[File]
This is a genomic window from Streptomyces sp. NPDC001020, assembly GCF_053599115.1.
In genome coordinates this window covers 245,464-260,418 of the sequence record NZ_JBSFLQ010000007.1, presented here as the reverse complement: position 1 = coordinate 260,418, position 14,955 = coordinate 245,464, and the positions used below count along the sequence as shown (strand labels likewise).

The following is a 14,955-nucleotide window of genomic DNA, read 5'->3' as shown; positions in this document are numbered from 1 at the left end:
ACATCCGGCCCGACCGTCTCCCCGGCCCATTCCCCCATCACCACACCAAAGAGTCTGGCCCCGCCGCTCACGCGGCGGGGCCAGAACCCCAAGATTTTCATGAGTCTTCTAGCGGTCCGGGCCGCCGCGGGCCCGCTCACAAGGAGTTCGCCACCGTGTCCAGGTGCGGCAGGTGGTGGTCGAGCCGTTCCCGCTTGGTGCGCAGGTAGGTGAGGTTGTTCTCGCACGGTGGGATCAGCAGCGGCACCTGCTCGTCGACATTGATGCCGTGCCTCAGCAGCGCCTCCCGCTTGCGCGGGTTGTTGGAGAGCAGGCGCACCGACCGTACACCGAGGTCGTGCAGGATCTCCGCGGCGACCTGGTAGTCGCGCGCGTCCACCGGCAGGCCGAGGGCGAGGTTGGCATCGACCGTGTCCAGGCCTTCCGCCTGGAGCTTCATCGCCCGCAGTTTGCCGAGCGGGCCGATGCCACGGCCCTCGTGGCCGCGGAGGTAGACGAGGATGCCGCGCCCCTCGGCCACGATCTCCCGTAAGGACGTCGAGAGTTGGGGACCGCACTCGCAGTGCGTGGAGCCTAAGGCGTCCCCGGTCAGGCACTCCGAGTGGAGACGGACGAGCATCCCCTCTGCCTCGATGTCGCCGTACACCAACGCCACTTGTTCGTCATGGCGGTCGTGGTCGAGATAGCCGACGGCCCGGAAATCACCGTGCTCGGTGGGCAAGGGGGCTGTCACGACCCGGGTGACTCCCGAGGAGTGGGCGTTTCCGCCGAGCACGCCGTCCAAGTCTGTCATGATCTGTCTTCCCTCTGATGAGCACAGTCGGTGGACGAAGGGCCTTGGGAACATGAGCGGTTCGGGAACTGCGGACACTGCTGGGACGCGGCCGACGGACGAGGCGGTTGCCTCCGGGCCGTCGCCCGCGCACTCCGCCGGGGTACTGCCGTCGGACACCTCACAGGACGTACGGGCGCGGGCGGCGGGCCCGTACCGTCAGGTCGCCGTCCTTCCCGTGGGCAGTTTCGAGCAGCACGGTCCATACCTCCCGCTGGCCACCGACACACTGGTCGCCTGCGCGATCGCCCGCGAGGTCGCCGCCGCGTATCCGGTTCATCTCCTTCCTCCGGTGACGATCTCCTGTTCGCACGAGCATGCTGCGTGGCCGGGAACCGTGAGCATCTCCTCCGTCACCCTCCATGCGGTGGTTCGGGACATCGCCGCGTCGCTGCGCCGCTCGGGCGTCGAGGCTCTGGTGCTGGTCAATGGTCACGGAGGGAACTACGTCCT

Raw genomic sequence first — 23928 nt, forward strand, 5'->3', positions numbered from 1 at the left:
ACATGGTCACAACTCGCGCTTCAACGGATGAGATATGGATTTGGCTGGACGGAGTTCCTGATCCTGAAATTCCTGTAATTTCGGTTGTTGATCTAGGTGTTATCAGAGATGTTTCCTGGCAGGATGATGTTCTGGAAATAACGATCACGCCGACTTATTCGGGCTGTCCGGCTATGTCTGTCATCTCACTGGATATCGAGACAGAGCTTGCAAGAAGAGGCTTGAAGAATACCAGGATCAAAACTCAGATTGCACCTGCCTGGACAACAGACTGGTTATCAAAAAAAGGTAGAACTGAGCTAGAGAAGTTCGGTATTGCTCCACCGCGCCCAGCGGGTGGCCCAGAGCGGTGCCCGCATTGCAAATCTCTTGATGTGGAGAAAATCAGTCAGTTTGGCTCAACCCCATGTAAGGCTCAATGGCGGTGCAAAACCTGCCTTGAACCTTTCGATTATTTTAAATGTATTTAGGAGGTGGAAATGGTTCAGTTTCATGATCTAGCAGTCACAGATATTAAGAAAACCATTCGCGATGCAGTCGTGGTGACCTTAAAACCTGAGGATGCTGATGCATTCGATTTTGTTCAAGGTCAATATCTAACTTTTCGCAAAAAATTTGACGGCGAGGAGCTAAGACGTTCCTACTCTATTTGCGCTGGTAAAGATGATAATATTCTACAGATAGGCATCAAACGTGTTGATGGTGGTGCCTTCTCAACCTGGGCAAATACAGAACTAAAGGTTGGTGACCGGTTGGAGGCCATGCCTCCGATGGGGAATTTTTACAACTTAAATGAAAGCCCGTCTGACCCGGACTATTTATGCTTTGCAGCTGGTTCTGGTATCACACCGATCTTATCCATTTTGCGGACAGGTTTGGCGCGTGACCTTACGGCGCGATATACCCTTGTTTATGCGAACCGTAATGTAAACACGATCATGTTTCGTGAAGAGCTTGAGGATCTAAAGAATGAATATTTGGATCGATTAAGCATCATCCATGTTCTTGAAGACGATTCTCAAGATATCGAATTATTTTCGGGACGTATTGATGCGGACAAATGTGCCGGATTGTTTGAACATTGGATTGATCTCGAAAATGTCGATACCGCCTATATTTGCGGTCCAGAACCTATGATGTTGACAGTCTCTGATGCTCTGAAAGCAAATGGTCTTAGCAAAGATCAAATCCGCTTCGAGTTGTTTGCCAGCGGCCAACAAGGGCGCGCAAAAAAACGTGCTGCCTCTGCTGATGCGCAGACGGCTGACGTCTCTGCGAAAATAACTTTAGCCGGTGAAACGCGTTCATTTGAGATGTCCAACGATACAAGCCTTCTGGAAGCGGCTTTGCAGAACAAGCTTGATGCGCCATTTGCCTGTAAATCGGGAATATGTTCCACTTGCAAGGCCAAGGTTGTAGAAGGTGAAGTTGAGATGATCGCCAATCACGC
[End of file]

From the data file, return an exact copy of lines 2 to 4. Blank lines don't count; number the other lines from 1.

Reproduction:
In genome coordinates this window covers 245,464-260,418 of the sequence record NZ_JBSFLQ010000007.1, presented here as the reverse complement: position 1 = coordinate 260,418, position 14,955 = coordinate 245,464, and the positions used below count along the sequence as shown (strand labels likewise).

The following is a 14,955-nucleotide window of genomic DNA, read 5'->3' as shown; positions in this document are numbered from 1 at the left end:
ACATCCGGCCCGACCGTCTCCCCGGCCCATTCCCCCATCACCACACCAAAGAGTCTGGCCCCGCCGCTCACGCGGCGGGGCCAGAACCCCAAGATTTTCATGAGTCTTCTAGCGGTCCGGGCCGCCGCGGGCCCGCTCACAAGGAGTTCGCCACCGTGTCCAGGTGCGGCAGGTGGTGGTCGAGCCGTTCCCGCTTGGTGCGCAGGTAGGTGAGGTTGTTCTCGCACGGTGGGATCAGCAGCGGCACCTGCTCGTCGACATTGATGCCGTGCCTCAGCAGCGCCTCCCGCTTGCGCGGGTTGTTGGAGAGCAGGCGCACCGACCGTACACCGAGGTCGTGCAGGATCTCCGCGGCGACCTGGTAGTCGCGCGCGTCCACCGGCAGGCCGAGGGCGAGGTTGGCATCGACCGTGTCCAGGCCTTCCGCCTGGAGCTTCATCGCCCGCAGTTTGCCGAGCGGGCCGATGCCACGGCCCTCGTGGCCGCGGAGGTAGACGAGGATGCCGCGCCCCTCGGCCACGATCTCCCGTAAGGACGTCGAGAGTTGGGGACCGCACTCGCAGTGCGTGGAGCCTAAGGCGTCCCCGGTCAGGCACTCCGAGTGGAGACGGACGAGCATCCCCTCTGCCTCGATGTCGCCGTACACCAACGCCACTTGTTCGTCATGGCGGTCGTGGTCGAGATAGCCGACGGCCCGGAAATCACCGTGCTCGGTGGGCAAGGGGGCTGTCACGACCCGGGTGACTCCCGAGGAGTGGGCGTTTCCGCCGAGCACGCCGTCCAAGTCTGTCATGATCTGTCTTCCCTCTGATGAGCACAGTCGGTGGACGAAGGGCCTTGGGAACATGAGCGGTTCGGGAACTGCGGACACTGCTGGGACGCGGCCGACGGACGAGGCGGTTGCCTCCGGGCCGTCGCCCGCGCACTCCGCCGGGGTACTGCCGTCGGACACCTCACAGGACGTACGGGCGCGGGCGGCGGGCCCGTACCGTCAGGTCGCCGTCCTTCCCGTGGGCAGTTTCGAGCAGCACGGTCCATACCTCCCGCTGGCCACCGACACACTGGTCGCCTGCGCGATCGCCCGCGAGGTCGCCGCCGCGTATCCGGTTCATCTCCTTCCTCCGGTGACGATCTCCTGTTCGCACGAGCATGCTGCGTGGCCGGGAACCGTGAGCATCTCCTCCGTCACCCTCCATGCGGTGGTTCGGGACATCGCCGCGTCGCTGCGCCGCTCGGGCGTCGAGGCTCTGGTGCTGGTCAATGGTCACGGAGGGAACTACGTCCT